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40. Kevin Brennan: To ask the right hon. Member for Berwick-upon-Tweed, representing the Speaker's Committee on the Electoral Commission, what consultations he has had with the Electoral Commission on recommendations relating to local government elections in Wales. 
39. Fiona Mactaggart: To ask the right hon. Member for Berwick-upon-Tweed, representing the Speaker's Committee on the Electoral Commission, if the Committee will ask the Electoral Commission to undertake research on the impact of all-postal voting pilots on the secrecy of the ballot. 
Mr. Beith: The Electoral Commission is currently preparing its evaluation of the all-postal voting and other pilot schemes that took place in May 2002. The evaluation, which will be published on 1 August, will consider the impact of the pilot schemes on the secrecy of the ballot. The Commission is also undertaking a wider review of the law and practice in relation to absent voting, which includes consideration of secrecy and security of the ballot and related issues.
41. Sir Teddy Taylor: To ask the right hon. Member for Berwick-upon-Tweed, representing the Speaker's Committee on the Electoral Commission, whom he will be consulting on the question of reducing the voting age to 16. 
Mr. Beith: I understand the Commission intends to start work on its formal review of the minimum age for voting in UK elections in January 2003. The Commission intends to include in its review a significant period of open public consultation, giving interested individuals and organisations the opportunity to make their views known.
The Commission will also be approaching a number of groups directly, including young people's representative forums and agencies, Members of Parliament, and the devolved bodies in Wales, Scotland and Northern Ireland.
Mr. Barker: To ask the Secretary of State for Environment, Food and Rural Affairs what separation distances she recommends should be imposed between GM and non-GM or organic crops of (a) sugar or fodder beet, (b) maize and (c) oilseed rape, to avoid contamination of the non-GM or organic crop above 0.01 per cent. 
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Mr. Meacher: There are insufficient data to determine separation distances between crops that would achieve a cross-pollination threshold of 0.01 per cent. Furthermore, 0.01 per cent. is below the level at which an incidental GM presence can reliably be quantified with current analytical methods.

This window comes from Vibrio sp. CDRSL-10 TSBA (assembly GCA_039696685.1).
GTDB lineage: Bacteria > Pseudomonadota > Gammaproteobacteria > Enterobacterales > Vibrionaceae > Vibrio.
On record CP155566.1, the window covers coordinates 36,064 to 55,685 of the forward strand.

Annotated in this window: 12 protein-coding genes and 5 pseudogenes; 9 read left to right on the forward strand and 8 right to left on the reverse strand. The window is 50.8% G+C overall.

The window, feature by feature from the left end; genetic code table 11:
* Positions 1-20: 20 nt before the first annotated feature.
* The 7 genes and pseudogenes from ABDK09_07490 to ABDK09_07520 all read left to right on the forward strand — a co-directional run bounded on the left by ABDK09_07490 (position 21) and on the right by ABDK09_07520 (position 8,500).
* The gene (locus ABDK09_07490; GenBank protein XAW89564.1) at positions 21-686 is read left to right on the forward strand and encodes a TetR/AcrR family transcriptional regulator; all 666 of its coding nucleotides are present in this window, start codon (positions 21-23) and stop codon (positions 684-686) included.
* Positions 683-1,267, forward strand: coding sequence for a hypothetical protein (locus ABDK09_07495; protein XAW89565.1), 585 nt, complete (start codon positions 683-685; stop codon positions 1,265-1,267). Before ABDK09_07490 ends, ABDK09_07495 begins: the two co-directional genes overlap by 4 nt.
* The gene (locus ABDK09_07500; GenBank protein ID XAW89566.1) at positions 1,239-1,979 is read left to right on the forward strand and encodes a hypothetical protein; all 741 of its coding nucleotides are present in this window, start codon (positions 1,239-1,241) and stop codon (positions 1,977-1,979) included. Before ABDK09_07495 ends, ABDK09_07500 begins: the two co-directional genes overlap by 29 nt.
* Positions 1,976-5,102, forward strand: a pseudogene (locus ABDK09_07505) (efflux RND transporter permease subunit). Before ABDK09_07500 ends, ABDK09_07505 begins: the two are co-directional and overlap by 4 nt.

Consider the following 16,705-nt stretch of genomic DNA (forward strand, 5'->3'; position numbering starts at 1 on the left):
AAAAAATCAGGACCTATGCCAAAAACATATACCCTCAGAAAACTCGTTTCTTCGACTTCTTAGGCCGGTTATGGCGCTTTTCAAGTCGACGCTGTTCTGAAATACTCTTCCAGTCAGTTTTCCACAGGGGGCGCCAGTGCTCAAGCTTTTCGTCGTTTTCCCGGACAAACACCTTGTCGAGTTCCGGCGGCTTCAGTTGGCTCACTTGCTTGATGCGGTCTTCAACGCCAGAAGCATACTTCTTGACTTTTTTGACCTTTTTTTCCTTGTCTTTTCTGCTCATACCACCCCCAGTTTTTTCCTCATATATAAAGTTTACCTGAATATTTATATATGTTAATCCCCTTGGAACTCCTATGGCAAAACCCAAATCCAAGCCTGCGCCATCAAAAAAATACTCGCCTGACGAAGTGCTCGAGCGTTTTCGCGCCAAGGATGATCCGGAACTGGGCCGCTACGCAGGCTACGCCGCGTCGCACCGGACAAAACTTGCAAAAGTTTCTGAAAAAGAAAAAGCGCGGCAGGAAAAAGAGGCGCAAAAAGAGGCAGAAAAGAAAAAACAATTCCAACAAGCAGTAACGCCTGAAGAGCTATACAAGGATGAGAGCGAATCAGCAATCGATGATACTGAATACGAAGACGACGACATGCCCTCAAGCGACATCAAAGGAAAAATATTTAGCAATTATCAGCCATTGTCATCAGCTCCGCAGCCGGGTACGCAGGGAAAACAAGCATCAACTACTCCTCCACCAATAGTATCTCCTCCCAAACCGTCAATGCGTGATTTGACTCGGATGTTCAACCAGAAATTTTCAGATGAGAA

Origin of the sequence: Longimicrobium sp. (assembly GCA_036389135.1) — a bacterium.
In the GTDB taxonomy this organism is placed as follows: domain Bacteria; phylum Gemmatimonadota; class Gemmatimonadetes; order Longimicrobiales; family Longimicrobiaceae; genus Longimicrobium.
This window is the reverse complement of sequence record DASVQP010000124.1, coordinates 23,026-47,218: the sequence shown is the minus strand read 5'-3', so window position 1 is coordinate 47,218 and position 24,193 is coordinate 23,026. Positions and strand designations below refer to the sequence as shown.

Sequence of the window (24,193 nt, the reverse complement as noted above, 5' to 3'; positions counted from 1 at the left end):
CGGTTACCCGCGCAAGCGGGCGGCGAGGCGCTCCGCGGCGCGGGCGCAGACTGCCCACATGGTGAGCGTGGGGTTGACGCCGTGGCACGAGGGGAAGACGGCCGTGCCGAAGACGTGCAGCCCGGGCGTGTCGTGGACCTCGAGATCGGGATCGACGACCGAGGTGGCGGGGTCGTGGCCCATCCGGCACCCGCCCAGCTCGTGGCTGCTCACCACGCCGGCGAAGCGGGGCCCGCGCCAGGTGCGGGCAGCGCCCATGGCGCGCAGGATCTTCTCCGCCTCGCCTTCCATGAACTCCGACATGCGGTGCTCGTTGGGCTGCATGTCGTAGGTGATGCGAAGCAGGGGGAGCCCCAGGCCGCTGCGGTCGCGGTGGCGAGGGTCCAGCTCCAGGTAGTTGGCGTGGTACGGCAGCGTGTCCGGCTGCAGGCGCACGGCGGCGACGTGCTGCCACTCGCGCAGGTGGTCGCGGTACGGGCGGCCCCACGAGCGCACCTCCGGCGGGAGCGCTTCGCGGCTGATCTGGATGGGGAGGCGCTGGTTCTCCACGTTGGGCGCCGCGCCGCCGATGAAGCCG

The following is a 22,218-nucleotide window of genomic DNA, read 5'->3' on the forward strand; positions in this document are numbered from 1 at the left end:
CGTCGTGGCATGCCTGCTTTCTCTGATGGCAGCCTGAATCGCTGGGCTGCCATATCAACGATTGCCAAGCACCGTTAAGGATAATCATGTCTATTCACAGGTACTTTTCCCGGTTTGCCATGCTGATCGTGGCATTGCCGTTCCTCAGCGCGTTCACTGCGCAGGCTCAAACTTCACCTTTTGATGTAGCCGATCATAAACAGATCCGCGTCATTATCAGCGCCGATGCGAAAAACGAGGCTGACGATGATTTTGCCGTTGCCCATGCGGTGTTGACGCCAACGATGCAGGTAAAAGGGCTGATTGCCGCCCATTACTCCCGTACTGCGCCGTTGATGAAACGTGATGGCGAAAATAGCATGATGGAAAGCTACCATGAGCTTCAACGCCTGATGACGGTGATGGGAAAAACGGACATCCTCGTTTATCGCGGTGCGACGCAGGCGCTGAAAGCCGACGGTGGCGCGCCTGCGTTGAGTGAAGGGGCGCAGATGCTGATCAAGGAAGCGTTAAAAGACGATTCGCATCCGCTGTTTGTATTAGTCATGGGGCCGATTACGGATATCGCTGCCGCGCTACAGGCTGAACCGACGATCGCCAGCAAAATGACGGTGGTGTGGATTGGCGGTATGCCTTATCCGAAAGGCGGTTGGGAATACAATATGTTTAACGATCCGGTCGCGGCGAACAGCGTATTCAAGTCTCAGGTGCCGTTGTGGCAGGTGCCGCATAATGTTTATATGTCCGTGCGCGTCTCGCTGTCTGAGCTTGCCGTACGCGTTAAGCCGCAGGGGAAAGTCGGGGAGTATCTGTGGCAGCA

In 2000 the National Institute of Agricultural Botany (NIAB) reported on the separation distances required to ensure that cross-pollination is below specified limits. These distances for oilseed rape and maize are shown in Table 1. NIAB did not recommend a distance for beet crops because beet is biennial and generally does not flower in the year of harvest, and any "bolters" can and should be removed before flowering. In addition, incoming pollen would not affect the vegetative parts of the plant (beet root and foliage). In 2001 the Advisory Committee on Releases to the Environment augmented the NIAB advice in respect of maize (Table 2). The NIAB study took account of work undertaken for the Soil Association by the National Pollen Research Unit (NPRU) which recommended separation distances to achieve an incidental GM presence which was not quantified but described as "very low risk". These distances are shown in Table 3. The NIAB study also reviewed work from a variety of researchers, such as Jones and Brooks"Effectiveness of distance and border rows in preventing outcrossing in corn"; Oklahoma Agricultural Experimental Station, Technical Bulletin No. T-38, 1950.
|Threshold levels of cross-pollination|
|Oilseed rape (B. napus and rapa)|
|Conventional varieties and restored hybrids||1.5||10||100|
|Varietal associations and partially restored hybrids||100||(1)||(1)|
(1) Insufficient information to produce a recommendation (see report for more detail).
NIAB report "Review of the use of separation distances between genetically modified and other crops", August 2000.
|Separation distances from GM maize(2)|
|Neighbouring crop||Adventitious GM presence in the grain or silage (upper limit)|
|(organic and non-organic)||1%||0.5%||0.1%|
|Maize grown for grain (sweetcorn, seed crops)||130||200||420|
|Maize grown for silage (forage maize)||80||130||290|
(2) The table refers to varieties of GM maize, such as that used in the farm scale evaluations, which are heterozygous for the GM trait. For any homozygous varieties the amount of GM presence will be approximately double the above figures at the same separation distances.
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|Crop||Very low risk distance|
|Oil seed rape||6,000|
(3) 3,000 metres were recommended between GM beet and organic seed production.